with colic if she cries more than 3 hours a day, for more than 3 days a
week, for more than 3 weeks in a row (Sijmen et al 2001).
But these cut-offs are rather arbitrary, and they result in a
great many babies getting labeled as “colicky.” For example, some
studies of Western babies estimate that up to 40% of young babies meet
the Wessel criteria (Soltis 2004)!
But to me, a better marker of colic is that the colicky baby’s cries are very hard to stop.
Several Western studies bear this out. Colicky babies don’t cry more frequently than other babies do. But once they get started, they take much more time to quiet down (Barr 1998).
In addition, research suggests that colicky babies are upset by
things that don’t bother normal babies very much. Some newborns are much
more upset by being undressed, handled, or put down, and these babies
are more likely to develop colic (St James-Roberts et al 2003).
What is colic? Criteria that include symptoms of pain
But is colic just about fussing and crying? Not according to some
definitions. As noted by Joseph Soltis (2004), a more selective approach
to colic stipulates additional symptoms, such as
• Muscle tension and signs of pain (e.g., clenched fists, flexed legs, arched back, a hard, distended abdomen, and grimaces)
• high-pitched crying, or
• signs of gastric distress (flatulence, regurgitation, vomiting, diarrhea)
As you might imagine, babies meeting these additional criteria
are more likely to suffer from digestive problems or organic disease.
That’s one reason why there is so much conflicting information about the
causes of colic. Is colic caused by abdominal pain? Studies may suggest
different answers depending on the specific criteria researchers used
to identify colicky babies (Soltis 2004).
So what are the causes colic?
There are many theories, and I suspect that there isn’t any single
answer. In the rest of this article, I outline two major types of
1. Care-giving explanations (i.e., colic is caused by the way parents interact with—or fail to interact with—their babies)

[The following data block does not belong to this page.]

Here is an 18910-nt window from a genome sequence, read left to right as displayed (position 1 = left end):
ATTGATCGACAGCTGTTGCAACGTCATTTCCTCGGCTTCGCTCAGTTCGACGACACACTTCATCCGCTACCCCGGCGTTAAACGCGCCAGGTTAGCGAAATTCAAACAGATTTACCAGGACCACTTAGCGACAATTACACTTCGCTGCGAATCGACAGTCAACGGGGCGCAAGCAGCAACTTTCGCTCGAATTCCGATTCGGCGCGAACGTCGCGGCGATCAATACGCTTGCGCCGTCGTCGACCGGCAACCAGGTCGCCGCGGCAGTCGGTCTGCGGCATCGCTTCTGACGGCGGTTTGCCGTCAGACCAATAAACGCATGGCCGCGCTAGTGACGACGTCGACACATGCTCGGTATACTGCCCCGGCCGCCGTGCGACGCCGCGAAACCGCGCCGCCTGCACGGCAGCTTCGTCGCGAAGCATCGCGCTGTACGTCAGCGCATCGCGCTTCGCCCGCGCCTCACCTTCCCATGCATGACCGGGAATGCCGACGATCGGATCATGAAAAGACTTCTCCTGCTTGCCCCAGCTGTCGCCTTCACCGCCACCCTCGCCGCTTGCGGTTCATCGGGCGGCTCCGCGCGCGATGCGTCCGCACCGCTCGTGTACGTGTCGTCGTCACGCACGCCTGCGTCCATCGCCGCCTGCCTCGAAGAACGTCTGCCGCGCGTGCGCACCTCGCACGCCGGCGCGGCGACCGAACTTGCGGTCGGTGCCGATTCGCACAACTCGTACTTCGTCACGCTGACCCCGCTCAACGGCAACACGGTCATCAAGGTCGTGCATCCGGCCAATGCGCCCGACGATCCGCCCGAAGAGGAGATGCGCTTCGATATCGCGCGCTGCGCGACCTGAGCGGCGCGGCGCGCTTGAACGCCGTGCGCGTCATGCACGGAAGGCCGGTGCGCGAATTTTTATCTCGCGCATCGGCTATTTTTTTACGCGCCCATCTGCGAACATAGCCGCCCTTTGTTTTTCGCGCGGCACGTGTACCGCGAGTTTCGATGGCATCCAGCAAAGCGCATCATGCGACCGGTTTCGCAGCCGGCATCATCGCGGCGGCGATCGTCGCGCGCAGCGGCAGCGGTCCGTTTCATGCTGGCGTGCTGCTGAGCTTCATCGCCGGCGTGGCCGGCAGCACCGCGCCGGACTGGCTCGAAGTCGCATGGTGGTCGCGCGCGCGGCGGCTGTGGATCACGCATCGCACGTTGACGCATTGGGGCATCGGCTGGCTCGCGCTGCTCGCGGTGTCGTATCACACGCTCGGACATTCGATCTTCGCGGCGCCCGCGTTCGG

2. Physiological or disease-based explanations (i.e., colic is
caused by a medical condition or reflects an infant’s problems with
Care-giving explanations of colic
Some researchers have suggested that colic is caused by child-rearing
practices that minimize responsiveness and physical contact between
parents and babies. According to this idea, colic might be prevented if
caregivers adopted a highly responsive, tactile approach to baby care--
• holding or carrying the baby at least 80% of the time, and
• giving the baby a breast or otherwise soothing him within seconds of hearing him cry.
That’s what happens to babies in hunter-gatherer
societies—societies where daily life most closely resembles life in the
Pleistocene and where colic is virtually unknown.
But while this approach has benefits, it’s not necessarily a cure for colic.
Studies of Western parents suggest that “Pleistocene” baby care
may promote secure attachments (e.g., Anisfeld et al 1990). It also
seems to reduce crying in normal babies (Hunziger and Barr 1986).
But it doesn’t seem to reduce the rate of crying in colicky babies
(Barr et al 1991b). So if you are a good “Pleistocene Parent” and still
have a colicky baby, you’re not alone.
Another care-giving theory of colic concerns stress. According to
this idea, babies become colicky because their parents are tense or
“stressed out.” This isn’t implausible. But it’s also evident that colic
causes stress in parents. Which comes first, the parental stress or the
colic? Like the “Pleistocene” theory, the parental stress theory lacks
strong evidence in its favor.
The bottom line? While I don’t doubt that care-giving has
crucial effects on babies, it’s wrong to assume that babies have colic
because their parents aren’t being responsive, affectionate, or patient